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  1. #11
    Vaughn's Avatar
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    Just some info from Kodak Photo-flo bottle lable:

    "Kodak Photo-Flow Solutions should not be added to developer solutions"

    Vaughn
    At least with LF landscape, a bad day of photography can still be a good day of exercise.

  2. #12
    Ljusdahl's Avatar
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    Thanks for the great answers everyone!

    After that horrid roll I developed another one. This time I was more careful with the loading, and gave it a good bash against my working surface after each agitation. I got a lot fewer "cresent moons" than the first roll, but still quite a few at the edges and start of the film, and a few in the frames.

    Then another roll, this time having practised loading in daylight. Even better result than the previous, with marks only in the beginning of the film and a couple along the edges. However the first frame got partially damaged by one.
    So it appears the marks was indeed a result of pinches and buckles. The technique used to lock the film to the reel IS pinching, so I don't know how to get perfectly clean negs from frame 1 to end. It seems pretty Impossible.

    Oh and I read the label on my kodak photo-flo but I can't see any warnings like Vaughn mentioned. With the next batch of developer I'll try without.

    Thanks for your time. I'll be back

  3. #13

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    May I suggest you try a Paterson or similar dev. tank. The Paterson has a ratchet system which IMO is a great aid in smooth loading of the film, providing the reels are completely dry of course.

    For 120 I find it easier to start the film off by gently pulling it over the two small ball bearings (Paterson) rather then pushing it. This helps prevent 'kinks'. Also are you looking at a lot of the film while it is still wet? I've 'kinked' a few frames while trying to thread wet film back on the spool. It pays to be patient and wait until the film is dry before you start looking at them.

  4. #14
    Snapshot's Avatar
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    Quote Originally Posted by Ljusdahl View Post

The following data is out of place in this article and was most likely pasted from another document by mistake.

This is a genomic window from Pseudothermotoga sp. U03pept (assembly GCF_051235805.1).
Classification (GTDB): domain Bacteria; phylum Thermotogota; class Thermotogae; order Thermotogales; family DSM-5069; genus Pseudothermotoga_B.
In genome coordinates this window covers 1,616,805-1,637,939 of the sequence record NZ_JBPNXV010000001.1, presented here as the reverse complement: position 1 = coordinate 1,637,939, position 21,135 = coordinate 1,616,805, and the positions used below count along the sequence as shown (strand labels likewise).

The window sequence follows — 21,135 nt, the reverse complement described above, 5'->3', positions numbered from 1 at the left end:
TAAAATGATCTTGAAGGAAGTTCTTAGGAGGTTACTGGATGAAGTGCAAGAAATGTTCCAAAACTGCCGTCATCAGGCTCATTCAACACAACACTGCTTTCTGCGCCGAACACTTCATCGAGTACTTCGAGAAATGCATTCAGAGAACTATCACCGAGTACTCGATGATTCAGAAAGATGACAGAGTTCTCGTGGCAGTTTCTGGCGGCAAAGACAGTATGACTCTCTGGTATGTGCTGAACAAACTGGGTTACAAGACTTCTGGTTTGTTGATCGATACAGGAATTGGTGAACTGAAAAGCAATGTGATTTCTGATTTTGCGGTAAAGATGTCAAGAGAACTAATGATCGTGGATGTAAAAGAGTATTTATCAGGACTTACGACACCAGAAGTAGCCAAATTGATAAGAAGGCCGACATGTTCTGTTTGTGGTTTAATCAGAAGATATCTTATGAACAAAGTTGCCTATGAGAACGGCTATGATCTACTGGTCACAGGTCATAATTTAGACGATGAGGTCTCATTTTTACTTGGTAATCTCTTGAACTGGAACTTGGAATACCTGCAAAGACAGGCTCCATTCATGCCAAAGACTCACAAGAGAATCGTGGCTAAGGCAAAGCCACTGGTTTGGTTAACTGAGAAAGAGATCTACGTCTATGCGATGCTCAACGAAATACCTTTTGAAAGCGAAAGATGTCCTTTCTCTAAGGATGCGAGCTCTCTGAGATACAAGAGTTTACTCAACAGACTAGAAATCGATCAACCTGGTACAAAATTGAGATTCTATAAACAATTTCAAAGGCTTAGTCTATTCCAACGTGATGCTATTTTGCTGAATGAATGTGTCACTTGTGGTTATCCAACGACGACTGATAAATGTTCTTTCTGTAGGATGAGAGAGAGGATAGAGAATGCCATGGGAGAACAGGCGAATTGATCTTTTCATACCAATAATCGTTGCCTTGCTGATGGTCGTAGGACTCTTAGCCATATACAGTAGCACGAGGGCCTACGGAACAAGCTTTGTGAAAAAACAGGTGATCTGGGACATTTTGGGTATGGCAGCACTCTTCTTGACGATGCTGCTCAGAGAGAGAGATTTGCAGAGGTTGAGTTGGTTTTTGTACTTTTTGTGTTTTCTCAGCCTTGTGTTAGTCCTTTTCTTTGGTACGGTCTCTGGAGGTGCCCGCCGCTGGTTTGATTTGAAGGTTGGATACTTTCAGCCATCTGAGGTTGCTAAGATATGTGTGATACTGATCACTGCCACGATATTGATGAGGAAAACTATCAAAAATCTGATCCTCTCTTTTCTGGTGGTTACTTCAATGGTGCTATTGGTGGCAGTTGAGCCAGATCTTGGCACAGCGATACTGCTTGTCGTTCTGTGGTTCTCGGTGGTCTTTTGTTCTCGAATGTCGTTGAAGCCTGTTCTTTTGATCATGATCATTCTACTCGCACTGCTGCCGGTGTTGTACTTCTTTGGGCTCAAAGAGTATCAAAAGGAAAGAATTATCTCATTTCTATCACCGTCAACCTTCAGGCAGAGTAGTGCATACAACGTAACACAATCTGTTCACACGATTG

Thanks for the great answers everyone!

    After that horrid roll I developed another one. This time I was more careful with the loading, and gave it a good bash against my working surface after each agitation. I got a lot fewer "cresent moons" than the first roll, but still quite a few at the edges and start of the film, and a few in the frames.

    Then another roll, this time having practised loading in daylight. Even better result than the previous, with marks only in the beginning of the film and a couple along the edges. However the first frame got partially damaged by one.
    So it appears the marks was indeed a result of pinches and buckles. The technique used to lock the film to the reel IS pinching, so I don't know how to get perfectly clean negs from frame 1 to end. It seems pretty Impossible.

    Oh and I read the label on my kodak photo-flo but I can't see any warnings like Vaughn mentioned. With the next batch of developer I'll try without.

    Thanks for your time. I'll be back
    I'm glad you've determined the source of your difficulties. At least you can address the problem and attempt to resolve it. Nothing is more frustrating than wondering what the issue could be.
    "The secret to life is to keep your mind full and your bowels empty. Unfortunately, the converse is true for most people."

  5. #15
    Ljusdahl's Avatar
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    Quote Originally Posted by Trevor Crone View Post
    May I suggest you try a Paterson or similar dev. tank. The Paterson has a ratchet system which IMO is a great aid in smooth loading of the film, providing the reels are completely dry of course.

    For 120 I find it easier to start the film off by gently pulling it over the two small ball bearings (Paterson) rather then pushing it. This helps prevent 'kinks'. Also are you looking at a lot of the film while it is still wet? I've 'kinked' a few frames while trying to thread wet film back on the spool. It pays to be patient and wait until the film is dry before you start looking at them.
    With my next roll I will definitely try on a Paterson reel. I just recently figured out how to get 120-film onto it, seems it was a lot easier than I thought (contrary to everything else in photography).

    Quote Originally Posted by Snapshot View Post
    I'm glad you've determined the source of your difficulties. At least you can address the problem and attempt to resolve it. Nothing is more frustrating than wondering what the issue could be.
    AGREED! Thanks for your time!

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